Taking Shape

The pace is still slower than some would like, and the road toward a fully realized National Animal Identification System (NAIS) is strewn with question marks. But, producers can now register their premises in a number of states, and soon will be able to tag individual animals to comply with the program. In fact, Neil Hammerschmidt, NAIS coordinator, says, We've made tremendous progress with the foundation

The pace is still slower than some would like, and the road toward a fully realized National Animal Identification System (NAIS) is strewn with question marks. But, producers can now register their premises in a number of states, and soon will be able to tag individual animals to comply with the program.

In fact, Neil Hammerschmidt, NAIS coordinator, says, “We've made tremendous progress with the foundation of the system.”

Specifically, Hammerschmidt is referring to the Standardized Premises Registration System adopted by USDA in August that is part of the framework for NAIS implementation. So far, he says 15 states are up and running with the system, with another 17 in various stages of becoming operational with it. He adds, three tribes and 11 other states have requested use of one of the nine other premises registration systems currently being reviewed by USDA.

So, 43 states are either registering premises for NAIS or preparing to do so.

By way of review, premises registration — allocating a unique ID number to each unique location where livestock reside — is the first step in implementing NAIS.

For the purposes of NAIS, a premises is defined as any geographically unique location associated with animal agriculture that would allow for the commingling or movement of animals or poultry involved in commerce. So, farms, ranches, livestock exhibitions, sale barns and feedyards are all example premises. It will be left to states and their producers to cut frog's hair over what they define as premises within those terms.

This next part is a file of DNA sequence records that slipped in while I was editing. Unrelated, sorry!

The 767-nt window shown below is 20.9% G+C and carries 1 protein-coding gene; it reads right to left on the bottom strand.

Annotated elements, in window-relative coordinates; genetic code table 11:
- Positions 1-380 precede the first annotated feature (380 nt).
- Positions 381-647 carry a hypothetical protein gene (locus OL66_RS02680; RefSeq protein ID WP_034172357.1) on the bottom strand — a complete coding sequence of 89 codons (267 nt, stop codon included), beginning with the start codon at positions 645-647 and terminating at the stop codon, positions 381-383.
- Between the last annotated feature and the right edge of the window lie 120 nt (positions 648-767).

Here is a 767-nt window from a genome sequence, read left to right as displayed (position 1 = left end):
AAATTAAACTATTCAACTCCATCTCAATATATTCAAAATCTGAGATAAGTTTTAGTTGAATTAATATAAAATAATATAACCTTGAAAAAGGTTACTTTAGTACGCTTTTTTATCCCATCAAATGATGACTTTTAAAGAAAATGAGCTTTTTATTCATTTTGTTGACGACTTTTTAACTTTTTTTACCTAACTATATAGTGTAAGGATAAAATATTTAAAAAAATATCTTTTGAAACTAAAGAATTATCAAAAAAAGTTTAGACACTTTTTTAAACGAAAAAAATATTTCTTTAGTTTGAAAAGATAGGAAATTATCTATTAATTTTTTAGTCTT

When fully implemented, NAIS is supposed to enable state and federal animal health officials to track any head of livestock discovered to have a foreign animal disease (FAD), or what are termed “diseases of domestic concern,” back to all previous premises (locations) of residence within 48 hours. Thus, premises registration, with unique NAIS premises ID numbers issued by state animal health departments, will ultimately allow tracking and matching individual animals to specific locations.

“Producers need to be figuring out their premises registration and getting them registered,” says Gary Wilson, an Ohio producer, co-chair of the NAIS Cattle Working Group and a member of the NAIS subcommittee to the Secretary of Agriculture's Advisory Committee on Foreign Animal Disease and Poultry Disease.

In the case of producers with multiple operations, Wilson says that means first deciding whether to request a single premises ID number that encompasses all operations, or requesting premises ID numbers for each distinctly separate operation.

For example, your operation includes two distinctly different and geographically separate enterprises — a cow-calf herd and a stocker operation — that you register as a single premises. If an animal with a FAD were traced back to the stocker enterprise, chances are state animal officials would have no choice but quarantine both the cow herd and the stocker operation.

On the other hand, if each one had a separate premises ID (both operations being distinctly different with no cattle commingled between the two), presumably officials might be able to quarantine only the stocker operation, leaving the cow-calf business open for commerce.

To see if your state is registering premises or when it will be, contact your state veterinarian's office. As well, by Dec. 1, USDA plans to have a new NAIS Web site operational (www.usda.gov/nais), which will include state contact information.

Let the tagging begin

With the premises registration system coming on line, Hammerschmidt explains USDA issued an interim rule on Nov. 8 that enables cattle producers to begin tagging individual animals in compliance with NAIS requirements. These requirements will be fully explained in the Uniform Methods and Rules (UMR) — expected to be released by early 2005. UMRs provide program standards for federal, state and industry participants as animal health programs are implemented. The NAIS UMR will be based on the results of various federal, state and industry collaborative efforts from the past few years.